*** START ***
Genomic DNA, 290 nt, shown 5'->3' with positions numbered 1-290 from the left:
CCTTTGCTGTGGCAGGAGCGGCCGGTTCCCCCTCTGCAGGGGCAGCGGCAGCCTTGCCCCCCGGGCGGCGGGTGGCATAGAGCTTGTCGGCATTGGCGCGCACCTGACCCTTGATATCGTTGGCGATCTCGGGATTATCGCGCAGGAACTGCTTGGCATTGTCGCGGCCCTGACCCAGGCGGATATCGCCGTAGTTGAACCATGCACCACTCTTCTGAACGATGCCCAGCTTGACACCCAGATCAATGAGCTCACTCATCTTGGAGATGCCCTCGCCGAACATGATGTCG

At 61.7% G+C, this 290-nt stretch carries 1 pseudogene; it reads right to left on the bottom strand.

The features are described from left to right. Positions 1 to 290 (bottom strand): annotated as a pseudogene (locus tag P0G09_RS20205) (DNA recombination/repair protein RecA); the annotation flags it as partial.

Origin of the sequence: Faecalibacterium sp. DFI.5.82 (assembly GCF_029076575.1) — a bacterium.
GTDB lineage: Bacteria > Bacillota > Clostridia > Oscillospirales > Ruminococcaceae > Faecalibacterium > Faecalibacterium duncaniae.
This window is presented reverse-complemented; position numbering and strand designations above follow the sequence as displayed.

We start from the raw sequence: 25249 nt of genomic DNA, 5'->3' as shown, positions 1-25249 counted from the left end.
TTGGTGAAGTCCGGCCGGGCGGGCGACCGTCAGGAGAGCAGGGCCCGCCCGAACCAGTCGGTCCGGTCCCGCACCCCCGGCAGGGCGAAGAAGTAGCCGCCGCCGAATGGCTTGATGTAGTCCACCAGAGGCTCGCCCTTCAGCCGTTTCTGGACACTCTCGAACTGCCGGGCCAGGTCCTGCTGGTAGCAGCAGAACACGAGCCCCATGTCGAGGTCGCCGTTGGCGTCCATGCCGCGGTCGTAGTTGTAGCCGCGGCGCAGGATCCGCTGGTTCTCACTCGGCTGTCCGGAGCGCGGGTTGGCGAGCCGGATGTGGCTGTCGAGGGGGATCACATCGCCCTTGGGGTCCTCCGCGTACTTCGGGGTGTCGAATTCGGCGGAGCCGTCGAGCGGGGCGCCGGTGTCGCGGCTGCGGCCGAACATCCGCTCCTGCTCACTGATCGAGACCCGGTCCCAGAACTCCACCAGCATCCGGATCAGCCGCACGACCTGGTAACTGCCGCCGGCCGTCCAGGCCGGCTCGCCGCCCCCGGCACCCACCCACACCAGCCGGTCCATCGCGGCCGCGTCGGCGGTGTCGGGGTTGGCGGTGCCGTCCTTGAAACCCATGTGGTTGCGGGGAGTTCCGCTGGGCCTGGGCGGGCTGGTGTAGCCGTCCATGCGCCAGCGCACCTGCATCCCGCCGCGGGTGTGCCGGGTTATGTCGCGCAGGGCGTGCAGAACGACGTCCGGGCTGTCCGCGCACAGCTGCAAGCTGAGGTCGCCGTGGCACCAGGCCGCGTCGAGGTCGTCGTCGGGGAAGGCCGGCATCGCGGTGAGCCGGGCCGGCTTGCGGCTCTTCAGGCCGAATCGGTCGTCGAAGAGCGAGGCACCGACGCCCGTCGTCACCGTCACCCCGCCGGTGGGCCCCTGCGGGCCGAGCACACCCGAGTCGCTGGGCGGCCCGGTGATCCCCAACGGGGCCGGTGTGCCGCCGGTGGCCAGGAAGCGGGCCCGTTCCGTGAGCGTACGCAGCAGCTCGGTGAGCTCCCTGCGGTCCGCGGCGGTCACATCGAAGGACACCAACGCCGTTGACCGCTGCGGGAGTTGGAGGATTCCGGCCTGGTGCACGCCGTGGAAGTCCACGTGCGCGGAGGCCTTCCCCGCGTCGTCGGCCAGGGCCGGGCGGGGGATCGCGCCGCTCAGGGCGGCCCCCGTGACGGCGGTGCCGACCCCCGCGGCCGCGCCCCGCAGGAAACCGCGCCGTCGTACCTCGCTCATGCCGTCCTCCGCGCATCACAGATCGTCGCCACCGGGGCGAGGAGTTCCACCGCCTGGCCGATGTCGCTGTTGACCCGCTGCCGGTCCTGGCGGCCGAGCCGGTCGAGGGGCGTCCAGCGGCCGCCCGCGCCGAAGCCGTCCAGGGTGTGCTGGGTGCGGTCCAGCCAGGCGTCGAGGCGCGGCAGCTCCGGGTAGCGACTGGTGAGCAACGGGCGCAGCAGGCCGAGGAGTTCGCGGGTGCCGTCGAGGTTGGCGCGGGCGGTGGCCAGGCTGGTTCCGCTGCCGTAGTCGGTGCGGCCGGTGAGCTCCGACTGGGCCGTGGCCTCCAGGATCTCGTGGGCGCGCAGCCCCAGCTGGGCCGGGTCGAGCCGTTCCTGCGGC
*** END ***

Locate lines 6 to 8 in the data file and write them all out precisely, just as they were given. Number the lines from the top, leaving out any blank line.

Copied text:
GTDB lineage: Bacteria > Bacillota > Clostridia > Oscillospirales > Ruminococcaceae > Faecalibacterium > Faecalibacterium duncaniae.
This window is presented reverse-complemented; position numbering and strand designations above follow the sequence as displayed.

We start from the raw sequence: 25249 nt of genomic DNA, 5'->3' as shown, positions 1-25249 counted from the left end.